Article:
The city acknowledged that by allowing the public to participate in flag-flying on the plaza, it had established a traditional “public forum.” In a traditional public forum, the government’s content-based restrictions on speech are considered highly suspect.

But, as Breyer wrote in Shurtleff, “the line between a forum for private expression and the government’s own speech is important, but not always clear.”

In assessing Shurtleff’s claim, Breyer wrote that when the government invites the public to participate in a program, the court has to look at particular “holistic” factors to determine whether the government intends to speak for itself, or to regulate another’s private expression.

These, Breyer wrote, were derived from the Supreme Court’s 2015 decision, Walker v. Texas Division, Sons of Confederate Veterans, and included the history of the particular expression, the public’s perception as to who is speaking (the government or a private person), and the extent to which the government has actively shaped or controlled the message.

Breyer stated the record showed that Boston did not actively control the flag-raisings or shape the messages that the flags sent. In fact, the city had no written policy or guidance about what flags groups could fly and what those flags could communicate.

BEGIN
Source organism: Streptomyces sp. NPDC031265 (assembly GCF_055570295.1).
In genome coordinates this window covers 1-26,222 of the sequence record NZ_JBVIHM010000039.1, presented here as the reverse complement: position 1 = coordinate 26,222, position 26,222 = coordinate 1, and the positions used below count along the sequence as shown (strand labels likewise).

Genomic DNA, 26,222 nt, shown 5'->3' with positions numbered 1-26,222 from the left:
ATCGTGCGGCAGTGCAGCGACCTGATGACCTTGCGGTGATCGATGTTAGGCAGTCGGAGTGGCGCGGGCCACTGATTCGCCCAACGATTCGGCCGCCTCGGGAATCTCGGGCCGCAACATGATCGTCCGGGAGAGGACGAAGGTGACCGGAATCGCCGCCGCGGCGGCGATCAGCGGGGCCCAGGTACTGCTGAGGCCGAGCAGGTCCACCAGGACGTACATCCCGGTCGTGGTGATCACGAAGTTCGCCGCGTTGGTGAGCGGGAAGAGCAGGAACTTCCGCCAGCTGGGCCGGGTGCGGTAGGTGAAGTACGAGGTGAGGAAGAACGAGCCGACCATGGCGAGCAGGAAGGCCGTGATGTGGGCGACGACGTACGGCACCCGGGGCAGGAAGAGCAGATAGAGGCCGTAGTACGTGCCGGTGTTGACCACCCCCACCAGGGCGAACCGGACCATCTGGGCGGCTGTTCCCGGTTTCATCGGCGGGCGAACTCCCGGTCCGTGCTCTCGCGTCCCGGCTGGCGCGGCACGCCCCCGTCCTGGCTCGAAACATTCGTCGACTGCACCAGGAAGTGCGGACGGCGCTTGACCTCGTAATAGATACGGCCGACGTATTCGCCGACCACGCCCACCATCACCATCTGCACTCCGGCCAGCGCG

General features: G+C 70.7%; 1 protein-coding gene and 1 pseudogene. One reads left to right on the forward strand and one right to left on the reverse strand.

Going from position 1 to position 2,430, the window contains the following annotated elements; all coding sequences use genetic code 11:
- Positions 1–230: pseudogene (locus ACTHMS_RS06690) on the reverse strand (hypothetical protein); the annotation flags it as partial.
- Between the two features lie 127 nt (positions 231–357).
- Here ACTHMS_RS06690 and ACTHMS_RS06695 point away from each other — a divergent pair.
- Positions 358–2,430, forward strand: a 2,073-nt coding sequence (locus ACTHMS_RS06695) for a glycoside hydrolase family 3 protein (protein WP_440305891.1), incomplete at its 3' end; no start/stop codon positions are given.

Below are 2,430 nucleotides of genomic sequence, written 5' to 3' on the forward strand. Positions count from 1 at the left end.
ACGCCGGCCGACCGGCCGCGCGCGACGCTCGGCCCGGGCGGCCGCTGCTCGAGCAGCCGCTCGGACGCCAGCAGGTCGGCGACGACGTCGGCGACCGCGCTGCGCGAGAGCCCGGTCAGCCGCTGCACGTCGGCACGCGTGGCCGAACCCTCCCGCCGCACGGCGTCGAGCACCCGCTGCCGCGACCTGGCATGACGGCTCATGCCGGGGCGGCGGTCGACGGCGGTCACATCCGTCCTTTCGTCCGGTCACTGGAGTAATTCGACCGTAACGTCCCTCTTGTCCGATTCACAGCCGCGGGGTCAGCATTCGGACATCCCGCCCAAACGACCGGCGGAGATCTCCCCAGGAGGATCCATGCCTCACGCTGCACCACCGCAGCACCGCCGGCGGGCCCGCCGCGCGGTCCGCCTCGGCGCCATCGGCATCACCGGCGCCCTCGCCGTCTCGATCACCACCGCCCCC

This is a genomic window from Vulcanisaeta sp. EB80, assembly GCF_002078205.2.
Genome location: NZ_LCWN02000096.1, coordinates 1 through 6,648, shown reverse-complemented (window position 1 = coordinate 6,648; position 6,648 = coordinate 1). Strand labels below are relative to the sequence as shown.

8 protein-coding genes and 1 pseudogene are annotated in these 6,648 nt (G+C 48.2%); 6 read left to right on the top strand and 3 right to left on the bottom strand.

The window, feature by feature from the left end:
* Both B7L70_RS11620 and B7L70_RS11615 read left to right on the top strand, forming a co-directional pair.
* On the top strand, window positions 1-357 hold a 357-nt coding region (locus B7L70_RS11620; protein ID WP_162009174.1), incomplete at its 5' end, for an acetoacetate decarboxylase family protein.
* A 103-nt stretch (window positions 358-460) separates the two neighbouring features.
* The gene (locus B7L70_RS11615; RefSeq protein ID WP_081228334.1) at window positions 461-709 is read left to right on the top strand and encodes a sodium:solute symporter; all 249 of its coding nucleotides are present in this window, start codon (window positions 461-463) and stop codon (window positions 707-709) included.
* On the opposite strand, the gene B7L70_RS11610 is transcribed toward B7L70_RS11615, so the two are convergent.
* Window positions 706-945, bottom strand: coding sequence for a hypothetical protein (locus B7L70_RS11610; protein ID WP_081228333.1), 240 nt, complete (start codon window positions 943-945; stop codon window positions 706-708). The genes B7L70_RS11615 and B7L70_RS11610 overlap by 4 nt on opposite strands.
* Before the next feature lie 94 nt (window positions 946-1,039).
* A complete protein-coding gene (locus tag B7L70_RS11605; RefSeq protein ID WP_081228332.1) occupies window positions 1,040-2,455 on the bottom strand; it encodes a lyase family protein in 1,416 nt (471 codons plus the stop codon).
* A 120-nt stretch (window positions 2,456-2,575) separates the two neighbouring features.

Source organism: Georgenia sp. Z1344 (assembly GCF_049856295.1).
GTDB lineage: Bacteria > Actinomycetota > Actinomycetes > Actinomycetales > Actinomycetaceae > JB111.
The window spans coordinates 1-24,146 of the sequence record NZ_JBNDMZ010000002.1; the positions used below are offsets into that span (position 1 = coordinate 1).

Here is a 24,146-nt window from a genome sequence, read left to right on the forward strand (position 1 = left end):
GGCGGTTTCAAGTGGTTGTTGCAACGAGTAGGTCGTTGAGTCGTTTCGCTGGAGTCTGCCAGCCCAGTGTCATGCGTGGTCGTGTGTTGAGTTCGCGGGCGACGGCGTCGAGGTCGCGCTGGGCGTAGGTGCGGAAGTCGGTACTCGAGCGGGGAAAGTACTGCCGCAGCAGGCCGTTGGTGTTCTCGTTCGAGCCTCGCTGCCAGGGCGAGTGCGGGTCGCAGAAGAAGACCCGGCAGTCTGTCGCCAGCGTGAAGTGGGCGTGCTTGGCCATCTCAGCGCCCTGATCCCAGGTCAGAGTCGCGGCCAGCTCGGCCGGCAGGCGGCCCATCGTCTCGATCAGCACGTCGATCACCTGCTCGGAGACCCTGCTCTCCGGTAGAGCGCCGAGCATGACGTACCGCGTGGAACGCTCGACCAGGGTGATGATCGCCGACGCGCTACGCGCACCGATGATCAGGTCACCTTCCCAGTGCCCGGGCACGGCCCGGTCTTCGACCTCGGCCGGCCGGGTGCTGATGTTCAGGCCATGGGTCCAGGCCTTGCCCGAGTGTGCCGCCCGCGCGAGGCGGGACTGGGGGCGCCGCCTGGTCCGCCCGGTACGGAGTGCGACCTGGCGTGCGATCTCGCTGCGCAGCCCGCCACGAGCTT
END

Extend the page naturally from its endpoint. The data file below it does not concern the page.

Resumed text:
In addition, all flag-raisings had been approved prior to Shurtleff’s request in 2017. Therefore, the court held, the city’s refusal to let Shurtleff fly his flag was viewpoint discrimination and violated the Free Speech Clause.

Breyer wrote:

When the government encourages diverse expression—say, by creating a forum for debate—the First Amendment prevents it from discriminating against speakers based on their viewpoint. … [I]t may not exclude speech based on ‘religious viewpoint; doing so ‘constitutes impermissible viewpoint discrimination.’

In a separate, concurring opinion—perhaps the shortest we’ll see all term—Justice Brett Kavanaugh took one paragraph to distill the case to its essence, writing:

Under the Constitution, a government may not treat religious persons, religious organizations, or religious speech as second-class.